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Electric Car Club sparks interest of Mizzou Engineers

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Electric Car Club sparks interest of Mizzou Engineers

Members of Mizzou Engineering's new Electric Car Club meet and discuss preliminaries. Here, President Stuart Lloyd-Smith, solicits ideas on what equipment the club will need to procure in order to convert their 1997 Ford Explorer into an electric version of itself.

new competition team is making its University of Missouri College of Engineering debut. The Mizzou Electric Car Club is meeting weekly in their quest to perfect the conversion of a gas-powered vehicle to one that runs on electricity.

A first meeting was held in October after a mass e-mail went out to mechanical and electrical engineering students. Since then, executive elections have been held, a business plan was created, committees were established and the new team is charging ahead.

Stuart Lloyd-Smith, a senior mechanical engineer serving as team president, said the primary goal of the electric car team is to establish a working vehicle and later pursue competitions.

The group is converting a 1997 two-door Ford Explorer – donated by the University – into an energy efficient electric vehicle. The process involves stripping the motor and developing an alternative motor that is powered by lithium ion batteries. They are also looking into the advantages of regenerative braking and solar panes.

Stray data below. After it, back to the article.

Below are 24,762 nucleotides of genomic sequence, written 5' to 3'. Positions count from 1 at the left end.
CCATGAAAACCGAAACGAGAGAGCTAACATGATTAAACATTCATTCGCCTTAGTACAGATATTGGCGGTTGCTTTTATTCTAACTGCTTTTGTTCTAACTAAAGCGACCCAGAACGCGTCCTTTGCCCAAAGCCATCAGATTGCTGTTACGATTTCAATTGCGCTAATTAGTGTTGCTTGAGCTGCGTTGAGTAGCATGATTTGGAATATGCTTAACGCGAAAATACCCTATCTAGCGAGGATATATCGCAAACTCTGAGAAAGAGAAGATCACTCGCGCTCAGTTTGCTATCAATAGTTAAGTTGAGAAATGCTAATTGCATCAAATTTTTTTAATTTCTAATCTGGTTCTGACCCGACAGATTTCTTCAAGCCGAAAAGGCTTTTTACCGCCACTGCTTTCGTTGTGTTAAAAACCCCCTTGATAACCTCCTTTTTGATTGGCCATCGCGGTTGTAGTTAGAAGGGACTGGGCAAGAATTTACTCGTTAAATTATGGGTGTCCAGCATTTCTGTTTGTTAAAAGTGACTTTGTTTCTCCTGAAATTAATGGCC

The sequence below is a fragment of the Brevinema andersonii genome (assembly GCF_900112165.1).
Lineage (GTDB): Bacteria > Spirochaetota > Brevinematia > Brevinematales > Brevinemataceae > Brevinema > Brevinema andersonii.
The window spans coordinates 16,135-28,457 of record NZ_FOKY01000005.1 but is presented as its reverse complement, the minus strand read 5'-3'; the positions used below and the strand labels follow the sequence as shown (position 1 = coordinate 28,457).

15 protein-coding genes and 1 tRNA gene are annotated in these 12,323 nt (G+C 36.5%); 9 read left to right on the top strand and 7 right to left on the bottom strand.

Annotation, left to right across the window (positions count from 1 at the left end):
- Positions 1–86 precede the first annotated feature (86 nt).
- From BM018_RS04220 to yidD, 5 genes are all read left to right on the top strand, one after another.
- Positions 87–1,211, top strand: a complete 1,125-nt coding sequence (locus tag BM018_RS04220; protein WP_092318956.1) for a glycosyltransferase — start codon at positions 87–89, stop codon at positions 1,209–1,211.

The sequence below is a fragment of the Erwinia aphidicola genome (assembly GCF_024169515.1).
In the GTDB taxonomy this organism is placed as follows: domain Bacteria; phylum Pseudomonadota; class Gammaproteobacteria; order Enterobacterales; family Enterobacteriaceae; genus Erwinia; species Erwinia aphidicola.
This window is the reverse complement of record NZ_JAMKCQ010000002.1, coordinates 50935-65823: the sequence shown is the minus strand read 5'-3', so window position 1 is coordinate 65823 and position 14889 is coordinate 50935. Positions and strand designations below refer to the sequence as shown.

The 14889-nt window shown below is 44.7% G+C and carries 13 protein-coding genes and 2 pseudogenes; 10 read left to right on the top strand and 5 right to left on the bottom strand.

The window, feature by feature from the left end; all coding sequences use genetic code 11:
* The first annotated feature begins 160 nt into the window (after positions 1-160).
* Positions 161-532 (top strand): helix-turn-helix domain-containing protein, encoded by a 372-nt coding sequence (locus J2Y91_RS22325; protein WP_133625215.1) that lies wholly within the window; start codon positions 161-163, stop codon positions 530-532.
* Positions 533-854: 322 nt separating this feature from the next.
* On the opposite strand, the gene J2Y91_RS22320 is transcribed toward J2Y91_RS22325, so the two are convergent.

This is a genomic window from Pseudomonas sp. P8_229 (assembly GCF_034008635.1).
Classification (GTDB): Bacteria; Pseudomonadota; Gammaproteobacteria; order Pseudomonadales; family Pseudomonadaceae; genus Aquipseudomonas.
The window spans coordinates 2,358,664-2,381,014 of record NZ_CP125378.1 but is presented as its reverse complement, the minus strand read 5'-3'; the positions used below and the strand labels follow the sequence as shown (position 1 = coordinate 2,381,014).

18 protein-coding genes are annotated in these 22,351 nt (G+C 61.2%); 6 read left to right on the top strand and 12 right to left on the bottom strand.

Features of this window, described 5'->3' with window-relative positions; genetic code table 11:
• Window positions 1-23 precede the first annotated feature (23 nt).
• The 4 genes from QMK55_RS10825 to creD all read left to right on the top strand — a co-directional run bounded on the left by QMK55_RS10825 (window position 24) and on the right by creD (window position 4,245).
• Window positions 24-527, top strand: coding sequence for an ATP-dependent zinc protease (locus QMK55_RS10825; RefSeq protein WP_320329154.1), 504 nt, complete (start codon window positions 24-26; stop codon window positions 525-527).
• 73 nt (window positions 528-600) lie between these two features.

Regenerative braking uses motor-generators, which convert the kinetic energy of motion into electrical energy that is stored in the battery.

If the team uses the regenerative braking method, modeled on the Toyota Prius, Austin Schreiber, team treasurer, says it would be expensive, so they are hoping to make their own or possibly receive donations from Toyota.

Students joined the team for different reasons, but share the sentiment of its potential.

“This is a great opportunity to start something brand new that will continue at Mizzou,” Lloyd-Smith said.

Others wanted the opportunity to practice classroom curriculum in an active environment.

“We are getting a hands-on feel for what we learn in class, and because we are new, there is a lot of room for creativity,” Vice-president Matt Johnson said.

One of the things that Schreiber, a junior in electrical engineering, feels is unique about the Electric Car Club is the possibility of commercial applications.

“The goal is to cut our foreign oil dependency. Things like carpooling to work and electric vechicles are ways to do this,” Schreiber said.

Currently the team is searching for sponsors and investigating resources. Students interested in joining the team may contact Stuart Lloyd-Smith, sml52b@mail.missouri.edu, or advisors Leon Schumacher, Richard Whelove and Marty Walker.

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